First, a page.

Several Challenges of Working on a Unique High-End Residence

I’m relatively new to Giroux Glass, having started here in June of this year. I was lucky to inherit a project that had already been started, and it’s my job to help get it completed. I learned that the reason we got the job initially was through a recommendation from a general contractor who has worked with Giroux Glass in Las Vegas, and we were requested to do this job back in 2013.

It’s a 20,000 square foot private home in the San Diego area, situated high on a cliff and looking over the beach. It hugs that cliff, which means that access to the house is limited to only the non-beach side, and it’s located on a quiet cul-de-sac. The lot is an unusual shape, somewhat more narrow than is typical, and it mirrors the curved shape of the cliff itself.

The 2-story house will be crescent shaped to follow the lines of the cliff, and to maximize the ocean view from as much of the home’s linear footage as possible. That’s where we, at Giroux, come in. Almost every inch of the home’s exterior will be floor to ceiling glass. The one exception is a small section that faces a neighbor, for privacy. If not for one interior wall, the house would be transparent, from one side to the other.  Almost all (95%!) of the house will be made of oversized glass lites that measure approximately 10’ x 18’. No two pieces are identical, in order to fit along the continually curving wall. There are some engineering challenges to overcome as well as to meet all Title 24 needs.

Those are a few particular challenges that most people probably don’t think of when they see a completed home with unique characteristics, like this one. Many probably wonder how the glass ends up seamless and smooth in a curved, flowing line; how is it structurally supported; and how does the framework hold it in place? To me, that’s the basic foundation of skilled glazing — and with help from our engineers, CAD Department and D3 team, we solve those issues daily.

What’s not often thought about are the sheer logistics involved in a project like this.  Let me list a few of the issues I’m working on, due to the magnitude of these supersized lites:

  • Sourcing! These particular lites are so big, that no one in the US makes this size. Right now, my best options look like glass manufacturers in either Germany or China, with a hefty price difference between the two options. I’ll be traveling to one of those options to confirm their capabilities and give me the warm-fuzzy I need to let them proceed with the job.
  • To get the lites to the US will require a ride on a big ship, in an open-top container, placed only on the top row above all the other containers.
  • Once landed on US soil, the entire container will be trucked to our yard in Los Angeles. True, a site closer to the project would be geographically more convenient, perhaps, but we need a place that is secure, safe, and has enough space to allow us to stage hundreds of pieces of glass. There aren’t too many secure warehouses close to that area we could consider. There isn’t any room at the project site to store any materials either, on a quiet residential street, surrounded by other inhabited homes on the cul-de-sac, and with minimal surrounding lot space not occupied by the house itself.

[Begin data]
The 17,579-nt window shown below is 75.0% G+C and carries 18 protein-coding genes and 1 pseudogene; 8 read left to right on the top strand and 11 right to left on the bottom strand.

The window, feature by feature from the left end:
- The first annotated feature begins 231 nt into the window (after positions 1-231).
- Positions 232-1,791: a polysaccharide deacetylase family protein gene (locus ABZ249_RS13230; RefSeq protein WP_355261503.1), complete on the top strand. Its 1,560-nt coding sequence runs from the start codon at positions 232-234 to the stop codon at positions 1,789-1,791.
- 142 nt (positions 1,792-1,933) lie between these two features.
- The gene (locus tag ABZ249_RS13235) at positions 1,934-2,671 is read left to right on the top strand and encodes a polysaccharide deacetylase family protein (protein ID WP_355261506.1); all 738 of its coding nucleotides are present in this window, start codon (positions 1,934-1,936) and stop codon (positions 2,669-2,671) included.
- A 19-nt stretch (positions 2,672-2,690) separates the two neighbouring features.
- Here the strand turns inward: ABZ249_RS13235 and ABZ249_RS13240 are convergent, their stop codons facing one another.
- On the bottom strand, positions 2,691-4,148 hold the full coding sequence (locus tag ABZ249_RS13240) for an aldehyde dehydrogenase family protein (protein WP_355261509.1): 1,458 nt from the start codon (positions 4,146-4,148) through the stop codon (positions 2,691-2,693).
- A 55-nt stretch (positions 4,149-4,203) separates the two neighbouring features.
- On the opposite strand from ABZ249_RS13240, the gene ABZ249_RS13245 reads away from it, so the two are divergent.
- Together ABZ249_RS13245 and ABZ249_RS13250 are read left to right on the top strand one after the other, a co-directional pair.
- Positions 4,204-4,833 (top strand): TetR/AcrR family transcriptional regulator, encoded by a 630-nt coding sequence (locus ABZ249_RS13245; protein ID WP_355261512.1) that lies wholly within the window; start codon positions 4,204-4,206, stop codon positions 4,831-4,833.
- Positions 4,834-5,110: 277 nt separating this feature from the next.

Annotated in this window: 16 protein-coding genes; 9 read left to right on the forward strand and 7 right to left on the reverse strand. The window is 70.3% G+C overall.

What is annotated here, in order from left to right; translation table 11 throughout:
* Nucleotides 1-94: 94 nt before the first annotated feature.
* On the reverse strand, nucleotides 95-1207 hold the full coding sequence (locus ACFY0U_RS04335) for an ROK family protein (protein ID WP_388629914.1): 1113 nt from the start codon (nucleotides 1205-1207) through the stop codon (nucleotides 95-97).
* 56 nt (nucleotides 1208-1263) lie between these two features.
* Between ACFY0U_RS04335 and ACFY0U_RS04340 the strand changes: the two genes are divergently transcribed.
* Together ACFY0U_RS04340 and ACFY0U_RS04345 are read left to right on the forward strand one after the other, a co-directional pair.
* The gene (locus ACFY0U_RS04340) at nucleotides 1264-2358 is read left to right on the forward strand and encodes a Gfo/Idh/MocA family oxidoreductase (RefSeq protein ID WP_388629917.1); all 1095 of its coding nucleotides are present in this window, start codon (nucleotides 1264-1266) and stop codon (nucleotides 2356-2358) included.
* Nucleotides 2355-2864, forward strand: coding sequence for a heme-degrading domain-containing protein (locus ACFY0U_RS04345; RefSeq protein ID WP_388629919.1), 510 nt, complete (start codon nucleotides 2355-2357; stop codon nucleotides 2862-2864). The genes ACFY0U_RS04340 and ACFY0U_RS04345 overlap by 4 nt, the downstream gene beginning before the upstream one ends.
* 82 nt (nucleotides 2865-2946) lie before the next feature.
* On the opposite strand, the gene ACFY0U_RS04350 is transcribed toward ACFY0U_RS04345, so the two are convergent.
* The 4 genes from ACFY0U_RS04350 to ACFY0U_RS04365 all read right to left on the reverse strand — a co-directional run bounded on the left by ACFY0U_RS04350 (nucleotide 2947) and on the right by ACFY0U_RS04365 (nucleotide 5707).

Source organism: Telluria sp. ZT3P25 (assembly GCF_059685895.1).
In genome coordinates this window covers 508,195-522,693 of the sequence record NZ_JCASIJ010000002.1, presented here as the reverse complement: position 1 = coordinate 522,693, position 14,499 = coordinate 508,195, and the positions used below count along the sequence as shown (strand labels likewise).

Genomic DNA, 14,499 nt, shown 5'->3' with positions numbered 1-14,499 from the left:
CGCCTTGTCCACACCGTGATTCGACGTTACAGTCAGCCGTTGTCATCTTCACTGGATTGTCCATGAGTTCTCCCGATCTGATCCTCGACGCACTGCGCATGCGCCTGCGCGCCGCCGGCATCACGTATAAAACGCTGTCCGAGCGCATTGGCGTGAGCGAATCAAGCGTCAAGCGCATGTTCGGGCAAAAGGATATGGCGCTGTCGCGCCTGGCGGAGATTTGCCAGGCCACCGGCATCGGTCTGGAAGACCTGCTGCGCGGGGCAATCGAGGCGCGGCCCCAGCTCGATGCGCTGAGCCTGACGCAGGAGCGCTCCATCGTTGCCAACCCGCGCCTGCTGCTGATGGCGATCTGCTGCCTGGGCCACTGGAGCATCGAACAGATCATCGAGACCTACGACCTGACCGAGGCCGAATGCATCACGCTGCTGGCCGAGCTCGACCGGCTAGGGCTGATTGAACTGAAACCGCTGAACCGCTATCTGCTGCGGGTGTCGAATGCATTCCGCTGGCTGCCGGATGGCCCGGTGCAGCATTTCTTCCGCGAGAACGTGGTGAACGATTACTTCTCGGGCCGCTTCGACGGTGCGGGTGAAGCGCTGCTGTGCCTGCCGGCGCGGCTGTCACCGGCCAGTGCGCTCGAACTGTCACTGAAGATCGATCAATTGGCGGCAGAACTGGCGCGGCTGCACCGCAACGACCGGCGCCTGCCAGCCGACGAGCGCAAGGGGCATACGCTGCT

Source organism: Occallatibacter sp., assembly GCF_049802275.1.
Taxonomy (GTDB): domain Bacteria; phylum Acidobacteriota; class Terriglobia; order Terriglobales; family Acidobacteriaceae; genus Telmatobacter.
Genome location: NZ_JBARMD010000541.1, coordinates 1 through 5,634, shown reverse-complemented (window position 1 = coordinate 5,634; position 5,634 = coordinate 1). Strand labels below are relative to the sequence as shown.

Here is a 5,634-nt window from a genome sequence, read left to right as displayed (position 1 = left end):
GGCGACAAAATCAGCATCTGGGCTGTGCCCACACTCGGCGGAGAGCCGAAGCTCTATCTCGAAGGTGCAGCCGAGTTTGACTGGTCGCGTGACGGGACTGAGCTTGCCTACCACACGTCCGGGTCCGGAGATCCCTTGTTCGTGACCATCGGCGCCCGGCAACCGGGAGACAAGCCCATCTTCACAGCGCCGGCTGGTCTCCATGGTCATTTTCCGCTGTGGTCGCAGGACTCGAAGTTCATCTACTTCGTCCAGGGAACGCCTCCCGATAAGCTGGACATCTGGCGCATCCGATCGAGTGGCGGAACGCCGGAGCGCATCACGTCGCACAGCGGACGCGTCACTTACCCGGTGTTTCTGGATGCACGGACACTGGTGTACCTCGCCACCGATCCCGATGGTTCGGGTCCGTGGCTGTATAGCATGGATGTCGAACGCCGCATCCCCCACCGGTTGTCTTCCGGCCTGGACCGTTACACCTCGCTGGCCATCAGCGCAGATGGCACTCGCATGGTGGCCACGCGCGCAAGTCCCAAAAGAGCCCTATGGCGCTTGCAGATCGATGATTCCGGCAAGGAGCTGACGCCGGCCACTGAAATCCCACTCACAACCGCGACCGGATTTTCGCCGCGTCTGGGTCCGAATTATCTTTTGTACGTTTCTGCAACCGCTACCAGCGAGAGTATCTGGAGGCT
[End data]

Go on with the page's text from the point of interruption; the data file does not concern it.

• Once in our yard, each lite needs to be verified for correct measurement and staged for minimal future movement.  With our installation plan firmly set, we will use a crane to carefully unload and place each piece in a manner that maximizes transportation efficiency. The lites to be installed first will be closest to the outside for easiest access, those to be installed last can be located in a more inaccessible, or distant, location.
  • The entire route will need to be mapped out, and permits obtained, in order to transport each and every overly-large lite from our yard to the project site. The distance between the two points is roughly 120 miles and will require checking carefully for dangerous curves or inclines, and height restrictions of low-hanging overpasses and bridges.
  • We need to confirm that the trucks can easily clear any obstacles and carry the cargo without incident, over and over again, with each day’s load of these massive pieces.
  • Upon arrival at the project site, a boom crane will lift each lite over the span of the home, over the roof area, and placed on the ground between the home and the cliff’s edge. It will then be transported by a Spydercrane for more precise placement and installation.
  • This process will be repeated many times, for each of the oversized  pieces.

I thrive on this stuff.  I’ll keep you posted as to how this job progresses, but check out some of the photos we have so far, showing the shape and framework of the house, now that it’s still in rough framing. Getting the glass closer to it and in it will be the subject of future posts. Check back to see our progress soon.

by Kevin Seybert, Project Manager at Giroux Glass, Inc.

Though new to Giroux Glass, Kevin Seybert is an accomplished industry veteran with over 30 years of experience. Leave him comments about his blog post, or even inquire about his intriguing glazing history at [email protected].